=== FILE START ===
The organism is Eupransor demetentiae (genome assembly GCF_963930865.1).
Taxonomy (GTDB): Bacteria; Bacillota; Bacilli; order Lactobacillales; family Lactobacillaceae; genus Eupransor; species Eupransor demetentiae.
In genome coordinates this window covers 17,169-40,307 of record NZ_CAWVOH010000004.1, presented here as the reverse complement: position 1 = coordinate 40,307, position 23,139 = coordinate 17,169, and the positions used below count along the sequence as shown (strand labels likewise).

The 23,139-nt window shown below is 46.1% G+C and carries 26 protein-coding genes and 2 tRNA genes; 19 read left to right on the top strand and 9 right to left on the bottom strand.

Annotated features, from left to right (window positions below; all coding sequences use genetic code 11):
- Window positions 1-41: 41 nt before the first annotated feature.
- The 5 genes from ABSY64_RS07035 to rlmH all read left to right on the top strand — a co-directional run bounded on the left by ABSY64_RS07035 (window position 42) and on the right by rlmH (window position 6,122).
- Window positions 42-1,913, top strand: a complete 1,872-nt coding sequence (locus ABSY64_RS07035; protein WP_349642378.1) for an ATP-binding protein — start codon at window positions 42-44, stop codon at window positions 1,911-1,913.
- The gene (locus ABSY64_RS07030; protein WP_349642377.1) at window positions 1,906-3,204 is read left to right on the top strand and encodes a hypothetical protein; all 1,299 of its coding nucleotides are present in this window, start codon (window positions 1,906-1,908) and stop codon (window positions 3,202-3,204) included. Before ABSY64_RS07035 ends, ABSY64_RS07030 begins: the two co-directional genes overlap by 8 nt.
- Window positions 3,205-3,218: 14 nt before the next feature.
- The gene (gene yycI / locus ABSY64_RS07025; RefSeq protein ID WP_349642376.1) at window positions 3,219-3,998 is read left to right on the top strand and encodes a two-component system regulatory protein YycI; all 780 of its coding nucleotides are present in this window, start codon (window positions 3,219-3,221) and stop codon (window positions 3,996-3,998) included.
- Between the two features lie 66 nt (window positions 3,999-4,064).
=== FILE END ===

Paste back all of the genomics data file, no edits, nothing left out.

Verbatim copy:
The organism is Eupransor demetentiae (genome assembly GCF_963930865.1).
Taxonomy (GTDB): Bacteria; Bacillota; Bacilli; order Lactobacillales; family Lactobacillaceae; genus Eupransor; species Eupransor demetentiae.
In genome coordinates this window covers 17,169-40,307 of record NZ_CAWVOH010000004.1, presented here as the reverse complement: position 1 = coordinate 40,307, position 23,139 = coordinate 17,169, and the positions used below count along the sequence as shown (strand labels likewise).

The 23,139-nt window shown below is 46.1% G+C and carries 26 protein-coding genes and 2 tRNA genes; 19 read left to right on the top strand and 9 right to left on the bottom strand.

Annotated features, from left to right (window positions below; all coding sequences use genetic code 11):
- Window positions 1-41: 41 nt before the first annotated feature.
- The 5 genes from ABSY64_RS07035 to rlmH all read left to right on the top strand — a co-directional run bounded on the left by ABSY64_RS07035 (window position 42) and on the right by rlmH (window position 6,122).
- Window positions 42-1,913, top strand: a complete 1,872-nt coding sequence (locus ABSY64_RS07035; protein WP_349642378.1) for an ATP-binding protein — start codon at window positions 42-44, stop codon at window positions 1,911-1,913.
- The gene (locus ABSY64_RS07030; protein WP_349642377.1) at window positions 1,906-3,204 is read left to right on the top strand and encodes a hypothetical protein; all 1,299 of its coding nucleotides are present in this window, start codon (window positions 1,906-1,908) and stop codon (window positions 3,202-3,204) included. Before ABSY64_RS07035 ends, ABSY64_RS07030 begins: the two co-directional genes overlap by 8 nt.
- Window positions 3,205-3,218: 14 nt before the next feature.
- The gene (gene yycI / locus ABSY64_RS07025; RefSeq protein ID WP_349642376.1) at window positions 3,219-3,998 is read left to right on the top strand and encodes a two-component system regulatory protein YycI; all 780 of its coding nucleotides are present in this window, start codon (window positions 3,219-3,221) and stop codon (window positions 3,996-3,998) included.
- Between the two features lie 66 nt (window positions 3,999-4,064).